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Extemporaneous, impromptu not precisely alike

Published: Sunday, Oct. 25 1998 12:00 a.m. MDT

Q. Is there any difference between "extemporaneous" and "impromptu"?

A. When the subject is public speaking and the two words are being distinguished, "extemporaneous" means "carefully prepared but delivered without notes"; "impromptu" means "composed or uttered without previous preparation." This distinction in meaning is observed not only in public-speaking classrooms but in the wider world as well, as can be seen in the following passages found in our files: "He spoke without a note, and he is a superb extemporaneous speaker"; "It might be misleading to say that these Churchill talks were `impromptu' - for it is doubtful that he was ever unprepared for a speech."

Q. I've always associated the word "chauvinist" with the women's movement of the 1960s and 1970s. However, my wife insists that the concept of chauvinism goes back much further in history. Can you settle this dispute?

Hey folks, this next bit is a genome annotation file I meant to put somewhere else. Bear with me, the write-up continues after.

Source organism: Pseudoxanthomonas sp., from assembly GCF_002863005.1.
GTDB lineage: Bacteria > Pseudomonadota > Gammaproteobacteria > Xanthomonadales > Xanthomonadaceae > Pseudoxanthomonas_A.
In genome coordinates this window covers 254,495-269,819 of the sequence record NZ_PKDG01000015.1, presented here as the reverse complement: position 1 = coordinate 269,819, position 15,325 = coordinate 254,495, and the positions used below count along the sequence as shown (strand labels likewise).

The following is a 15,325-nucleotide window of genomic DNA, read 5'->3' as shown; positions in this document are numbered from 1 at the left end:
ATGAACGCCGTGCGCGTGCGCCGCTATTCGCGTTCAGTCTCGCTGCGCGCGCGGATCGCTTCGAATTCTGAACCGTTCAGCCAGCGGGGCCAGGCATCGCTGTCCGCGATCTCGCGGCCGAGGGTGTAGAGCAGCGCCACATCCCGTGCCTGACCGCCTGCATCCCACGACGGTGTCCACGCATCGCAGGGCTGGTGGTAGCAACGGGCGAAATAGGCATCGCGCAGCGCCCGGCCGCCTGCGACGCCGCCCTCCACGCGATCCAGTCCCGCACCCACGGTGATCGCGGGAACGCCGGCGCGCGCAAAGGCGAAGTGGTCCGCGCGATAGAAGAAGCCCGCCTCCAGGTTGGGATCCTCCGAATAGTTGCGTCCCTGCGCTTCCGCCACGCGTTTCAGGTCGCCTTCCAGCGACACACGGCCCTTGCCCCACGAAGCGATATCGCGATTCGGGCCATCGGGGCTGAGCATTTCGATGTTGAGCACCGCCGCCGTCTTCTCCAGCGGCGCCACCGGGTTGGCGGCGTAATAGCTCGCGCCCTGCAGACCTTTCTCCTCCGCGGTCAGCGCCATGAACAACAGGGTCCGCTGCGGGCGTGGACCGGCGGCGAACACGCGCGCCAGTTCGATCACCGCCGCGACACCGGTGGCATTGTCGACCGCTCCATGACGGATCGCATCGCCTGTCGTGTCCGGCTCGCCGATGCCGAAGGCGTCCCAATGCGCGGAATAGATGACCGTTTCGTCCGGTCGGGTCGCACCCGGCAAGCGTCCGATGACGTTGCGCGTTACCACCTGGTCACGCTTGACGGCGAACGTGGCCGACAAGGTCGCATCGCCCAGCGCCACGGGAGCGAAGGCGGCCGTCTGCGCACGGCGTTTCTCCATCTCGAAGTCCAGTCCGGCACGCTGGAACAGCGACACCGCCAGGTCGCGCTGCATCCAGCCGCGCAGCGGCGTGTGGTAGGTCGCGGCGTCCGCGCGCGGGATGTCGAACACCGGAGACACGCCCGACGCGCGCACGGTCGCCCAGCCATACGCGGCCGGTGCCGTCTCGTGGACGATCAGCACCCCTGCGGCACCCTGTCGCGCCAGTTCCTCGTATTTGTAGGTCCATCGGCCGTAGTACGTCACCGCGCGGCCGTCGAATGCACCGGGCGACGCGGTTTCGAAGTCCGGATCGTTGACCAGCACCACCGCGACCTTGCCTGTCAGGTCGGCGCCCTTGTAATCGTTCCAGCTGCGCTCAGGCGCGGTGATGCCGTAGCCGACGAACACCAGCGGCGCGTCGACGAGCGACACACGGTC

A. You can end this battle of the sexes. You're both right to some extent. The first chauvinist believed not in the superiority of men over women but rather in the superiority of his nation over others. Nicolas Chauvin was a French patriot who fought under the command of Napoleon at the battle of Waterloo. Despite being wounded many times in battle, he never lost his patriotic spirit. He continued to idolize Napoleon even after the crushing defeat at Waterloo, and his blind devotion to a lost cause and to the glory of France made him a laughingstock among his countrymen. Chauvin inspired the French term "chauvinisme," meaning "blind or excessive patriotism," which was borrowed into English as "chauvinism" in the last third of the 19th century. The original sense of the word prevailed until around 1950, when "chauvinist" came to denote a person with an attitude of superiority toward members of the opposite sex, a sense most often encountered in the phrase "male chauvinist."

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